“Because the grantee organization will decide how to use the funds, the quality of its leadership is pivotal. Grantmakers need confidence that administrators are competent, run a tight ship, and are experts in their field. “

Barbara Floersch, Chief of Training & Curriculum, The grantsmanship center

What does this mean for you?

An understanding of the various types of grants will help you get a clearer picture of what kind of grant would work best for your nonprofit.

The key is not to be pedantic about the classification every time. For instance, it should not be about answering this question:

“If you are applying for a Google Ad Grant, does that come under Corporate Grant or an Ad grant?”

(The right answer is, both of them). That is, since Google is such a big name, you would directly name this grant as Google Ad grant and move on.

As a nonprofit grant fundraiser, this extensive understanding of grant classification should help you in two ways.

  • Make you hyper-focused on which grant you want to apply for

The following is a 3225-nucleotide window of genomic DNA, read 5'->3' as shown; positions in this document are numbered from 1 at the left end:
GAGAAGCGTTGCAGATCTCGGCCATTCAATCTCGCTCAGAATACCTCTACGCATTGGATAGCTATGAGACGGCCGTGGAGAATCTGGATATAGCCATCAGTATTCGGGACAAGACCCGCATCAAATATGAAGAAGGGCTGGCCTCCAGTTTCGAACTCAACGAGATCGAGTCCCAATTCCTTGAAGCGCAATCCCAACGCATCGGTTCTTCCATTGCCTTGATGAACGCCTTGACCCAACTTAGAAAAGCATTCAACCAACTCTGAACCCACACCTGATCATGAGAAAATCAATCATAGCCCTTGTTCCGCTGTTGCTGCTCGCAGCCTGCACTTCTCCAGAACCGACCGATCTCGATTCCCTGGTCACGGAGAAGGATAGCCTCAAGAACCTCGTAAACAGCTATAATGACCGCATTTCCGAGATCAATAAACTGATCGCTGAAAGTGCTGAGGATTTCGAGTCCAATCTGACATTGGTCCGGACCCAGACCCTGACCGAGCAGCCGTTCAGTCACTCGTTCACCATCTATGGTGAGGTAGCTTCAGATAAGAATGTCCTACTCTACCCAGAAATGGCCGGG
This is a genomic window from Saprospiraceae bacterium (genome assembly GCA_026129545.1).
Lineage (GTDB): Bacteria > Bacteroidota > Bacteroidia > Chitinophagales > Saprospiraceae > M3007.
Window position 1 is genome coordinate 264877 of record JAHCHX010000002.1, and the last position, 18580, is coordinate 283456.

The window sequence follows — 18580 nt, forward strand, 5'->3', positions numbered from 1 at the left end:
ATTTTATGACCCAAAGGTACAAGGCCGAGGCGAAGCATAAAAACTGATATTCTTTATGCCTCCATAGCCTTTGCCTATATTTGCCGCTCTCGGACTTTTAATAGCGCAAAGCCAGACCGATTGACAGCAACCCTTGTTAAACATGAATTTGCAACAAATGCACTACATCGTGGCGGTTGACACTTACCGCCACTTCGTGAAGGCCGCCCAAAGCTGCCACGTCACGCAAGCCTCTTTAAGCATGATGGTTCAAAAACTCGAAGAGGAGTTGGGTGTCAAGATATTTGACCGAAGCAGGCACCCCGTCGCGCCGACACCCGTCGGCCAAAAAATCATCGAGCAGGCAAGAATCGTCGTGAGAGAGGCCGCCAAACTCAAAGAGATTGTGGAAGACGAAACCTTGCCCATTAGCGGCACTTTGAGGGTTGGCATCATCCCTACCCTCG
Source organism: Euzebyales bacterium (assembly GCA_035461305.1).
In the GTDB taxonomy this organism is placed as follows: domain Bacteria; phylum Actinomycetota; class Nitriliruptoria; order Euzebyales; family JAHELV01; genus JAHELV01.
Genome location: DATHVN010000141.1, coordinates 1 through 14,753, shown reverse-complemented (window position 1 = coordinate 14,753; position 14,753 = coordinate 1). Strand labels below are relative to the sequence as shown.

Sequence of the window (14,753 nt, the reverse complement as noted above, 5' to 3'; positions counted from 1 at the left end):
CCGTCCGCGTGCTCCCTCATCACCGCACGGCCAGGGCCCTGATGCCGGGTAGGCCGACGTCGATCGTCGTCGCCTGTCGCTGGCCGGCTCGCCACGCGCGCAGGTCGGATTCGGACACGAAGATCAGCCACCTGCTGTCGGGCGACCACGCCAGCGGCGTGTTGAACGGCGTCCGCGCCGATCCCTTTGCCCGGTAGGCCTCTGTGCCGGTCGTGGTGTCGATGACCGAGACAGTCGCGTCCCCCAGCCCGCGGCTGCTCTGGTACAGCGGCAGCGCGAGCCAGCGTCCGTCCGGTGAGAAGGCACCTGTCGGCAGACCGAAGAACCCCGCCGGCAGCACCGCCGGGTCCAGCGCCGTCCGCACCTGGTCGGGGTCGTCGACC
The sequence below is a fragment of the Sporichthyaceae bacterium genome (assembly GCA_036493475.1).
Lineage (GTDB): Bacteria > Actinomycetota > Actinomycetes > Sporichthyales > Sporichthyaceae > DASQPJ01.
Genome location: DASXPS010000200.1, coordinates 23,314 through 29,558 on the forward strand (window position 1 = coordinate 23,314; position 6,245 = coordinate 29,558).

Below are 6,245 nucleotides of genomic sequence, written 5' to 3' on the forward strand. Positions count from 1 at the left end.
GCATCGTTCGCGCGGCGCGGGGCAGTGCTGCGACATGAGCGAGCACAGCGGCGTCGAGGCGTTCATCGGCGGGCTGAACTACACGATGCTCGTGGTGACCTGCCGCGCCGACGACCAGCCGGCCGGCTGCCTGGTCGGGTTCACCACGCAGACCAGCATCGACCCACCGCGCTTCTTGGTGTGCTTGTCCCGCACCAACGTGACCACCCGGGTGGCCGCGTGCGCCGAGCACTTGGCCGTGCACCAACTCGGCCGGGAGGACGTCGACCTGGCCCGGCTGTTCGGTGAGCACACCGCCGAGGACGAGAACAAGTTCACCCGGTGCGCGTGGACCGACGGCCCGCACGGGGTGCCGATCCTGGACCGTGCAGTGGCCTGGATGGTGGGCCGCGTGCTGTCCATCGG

• Give you enough context on what kind of initiatives these organizations fund

So when you are hunting for grants to apply for in a portal like Gants.Gov or Grantgopher, you would know precisely what program area and keywords to select.

find-grants
Pic Courtesy: Grantgopher

Or, the next time you are looking for funds to upgrade the software for your organization, you know whom to approach for a technology grant. Or, you would realize that the in-kind donation done by Salesforce could fit the bill and contact them directly.

The above are just a few examples of how you can apply knowledge about the various types of grants to your fundraising process.

What next?

And well, that’s a start. Once you have identified which grant to solicit from, discuss with your board and team about your choice. Make sure you build a solid case for why you stand a good chance of winning that grant and how you plan to use the money.

This inter-organization analysis of the grant proposal works in your favor because

  1. The board gets a clear picture of your reasoning behind applying for a particular grant. They can objectively judge how useful this grant would be for your cause.
  2. The board can point out reasons (or flaws – if any), in your argument which negates the need for soliciting such a grant. They could, drawing from their experience, also anticipate problems with a particular grant to solicit funds.

Look at it this way: if you cannot convince them, there is no way you can sway a grant committee.

Once you have the ‘All clear’ from your board, well – you come to the second part of the process: writing a winning grant proposal.

I will cover that in the next post. Keep watching this space. Until next time!